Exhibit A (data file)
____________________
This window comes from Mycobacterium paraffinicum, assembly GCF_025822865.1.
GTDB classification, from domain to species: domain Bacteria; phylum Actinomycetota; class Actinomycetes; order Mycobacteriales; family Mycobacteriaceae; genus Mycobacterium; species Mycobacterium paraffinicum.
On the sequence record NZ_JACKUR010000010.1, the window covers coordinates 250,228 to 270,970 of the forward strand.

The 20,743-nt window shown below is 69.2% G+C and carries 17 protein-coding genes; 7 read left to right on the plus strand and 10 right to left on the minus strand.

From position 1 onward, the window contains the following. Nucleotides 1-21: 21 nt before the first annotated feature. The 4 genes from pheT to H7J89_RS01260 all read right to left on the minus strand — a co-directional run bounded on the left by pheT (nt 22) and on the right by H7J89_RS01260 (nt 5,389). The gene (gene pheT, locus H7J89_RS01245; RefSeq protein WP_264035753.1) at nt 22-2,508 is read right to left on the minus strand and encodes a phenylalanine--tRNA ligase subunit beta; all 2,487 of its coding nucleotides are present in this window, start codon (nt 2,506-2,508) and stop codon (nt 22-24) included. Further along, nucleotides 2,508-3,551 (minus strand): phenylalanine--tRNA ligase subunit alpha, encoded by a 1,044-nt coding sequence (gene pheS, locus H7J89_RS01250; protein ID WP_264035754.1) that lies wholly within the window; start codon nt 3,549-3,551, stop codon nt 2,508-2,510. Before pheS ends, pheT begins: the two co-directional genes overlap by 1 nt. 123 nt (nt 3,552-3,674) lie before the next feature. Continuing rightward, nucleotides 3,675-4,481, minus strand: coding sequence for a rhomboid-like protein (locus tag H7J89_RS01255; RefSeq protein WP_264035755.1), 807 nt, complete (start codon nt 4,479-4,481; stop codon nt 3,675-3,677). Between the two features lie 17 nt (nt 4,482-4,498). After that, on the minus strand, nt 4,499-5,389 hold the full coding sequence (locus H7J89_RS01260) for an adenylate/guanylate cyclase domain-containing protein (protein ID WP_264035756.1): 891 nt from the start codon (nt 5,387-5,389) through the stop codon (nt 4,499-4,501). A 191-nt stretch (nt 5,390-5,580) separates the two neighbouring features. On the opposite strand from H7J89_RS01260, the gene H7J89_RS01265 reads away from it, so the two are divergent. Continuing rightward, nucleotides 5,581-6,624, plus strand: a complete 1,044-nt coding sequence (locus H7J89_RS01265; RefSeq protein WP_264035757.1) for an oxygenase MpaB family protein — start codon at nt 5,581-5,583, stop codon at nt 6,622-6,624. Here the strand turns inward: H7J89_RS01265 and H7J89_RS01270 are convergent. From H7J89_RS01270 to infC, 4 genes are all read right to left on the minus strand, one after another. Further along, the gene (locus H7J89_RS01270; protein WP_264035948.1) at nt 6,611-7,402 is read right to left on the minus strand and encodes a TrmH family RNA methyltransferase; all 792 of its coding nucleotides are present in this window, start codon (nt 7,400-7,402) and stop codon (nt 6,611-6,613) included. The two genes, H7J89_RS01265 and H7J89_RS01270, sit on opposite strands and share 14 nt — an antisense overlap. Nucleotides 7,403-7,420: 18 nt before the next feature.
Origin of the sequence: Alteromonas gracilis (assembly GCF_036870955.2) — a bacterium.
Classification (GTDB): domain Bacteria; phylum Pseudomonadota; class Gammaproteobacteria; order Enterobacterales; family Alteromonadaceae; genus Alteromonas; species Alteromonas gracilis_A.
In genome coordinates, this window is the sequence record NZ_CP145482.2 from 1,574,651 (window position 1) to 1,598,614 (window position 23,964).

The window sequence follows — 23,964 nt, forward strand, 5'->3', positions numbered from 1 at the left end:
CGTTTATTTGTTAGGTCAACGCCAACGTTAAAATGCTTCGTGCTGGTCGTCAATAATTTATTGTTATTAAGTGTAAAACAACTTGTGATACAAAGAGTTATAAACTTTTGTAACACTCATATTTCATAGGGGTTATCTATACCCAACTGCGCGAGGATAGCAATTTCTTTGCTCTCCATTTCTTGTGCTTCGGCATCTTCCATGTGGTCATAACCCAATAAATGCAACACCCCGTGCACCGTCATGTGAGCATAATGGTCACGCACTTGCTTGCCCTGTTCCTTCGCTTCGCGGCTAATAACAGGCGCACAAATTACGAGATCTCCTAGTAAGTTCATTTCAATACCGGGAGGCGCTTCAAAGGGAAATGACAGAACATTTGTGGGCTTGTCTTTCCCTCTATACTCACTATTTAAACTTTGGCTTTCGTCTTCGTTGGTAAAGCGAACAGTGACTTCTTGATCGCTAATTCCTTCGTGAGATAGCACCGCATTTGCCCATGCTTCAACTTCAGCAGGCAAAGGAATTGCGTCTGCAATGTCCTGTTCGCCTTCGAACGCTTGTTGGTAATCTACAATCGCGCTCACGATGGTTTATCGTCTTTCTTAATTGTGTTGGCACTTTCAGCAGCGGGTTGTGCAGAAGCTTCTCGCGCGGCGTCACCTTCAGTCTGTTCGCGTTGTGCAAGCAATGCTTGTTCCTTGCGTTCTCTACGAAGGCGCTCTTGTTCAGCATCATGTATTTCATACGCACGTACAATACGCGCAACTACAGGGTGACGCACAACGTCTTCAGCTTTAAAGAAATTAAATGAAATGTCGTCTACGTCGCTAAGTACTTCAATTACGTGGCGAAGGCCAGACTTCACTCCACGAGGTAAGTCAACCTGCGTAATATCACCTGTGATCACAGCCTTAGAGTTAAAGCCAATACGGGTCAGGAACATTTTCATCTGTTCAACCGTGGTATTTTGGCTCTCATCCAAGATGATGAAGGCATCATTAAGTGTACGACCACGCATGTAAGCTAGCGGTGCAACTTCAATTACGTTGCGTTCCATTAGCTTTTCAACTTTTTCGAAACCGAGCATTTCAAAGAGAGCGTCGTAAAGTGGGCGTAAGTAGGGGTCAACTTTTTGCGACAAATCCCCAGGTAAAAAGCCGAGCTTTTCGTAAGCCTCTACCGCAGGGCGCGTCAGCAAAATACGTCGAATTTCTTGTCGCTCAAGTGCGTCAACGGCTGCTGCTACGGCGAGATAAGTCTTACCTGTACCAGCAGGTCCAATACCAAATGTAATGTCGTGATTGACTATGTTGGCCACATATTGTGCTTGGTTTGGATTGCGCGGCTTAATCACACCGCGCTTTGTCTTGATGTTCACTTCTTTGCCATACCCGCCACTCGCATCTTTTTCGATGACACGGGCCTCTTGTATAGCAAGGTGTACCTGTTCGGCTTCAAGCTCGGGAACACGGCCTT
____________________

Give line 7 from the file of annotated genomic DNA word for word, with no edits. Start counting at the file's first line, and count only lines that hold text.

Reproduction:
Classification (GTDB): domain Bacteria; phylum Pseudomonadota; class Gammaproteobacteria; order Enterobacterales; family Alteromonadaceae; genus Alteromonas; species Alteromonas gracilis_A.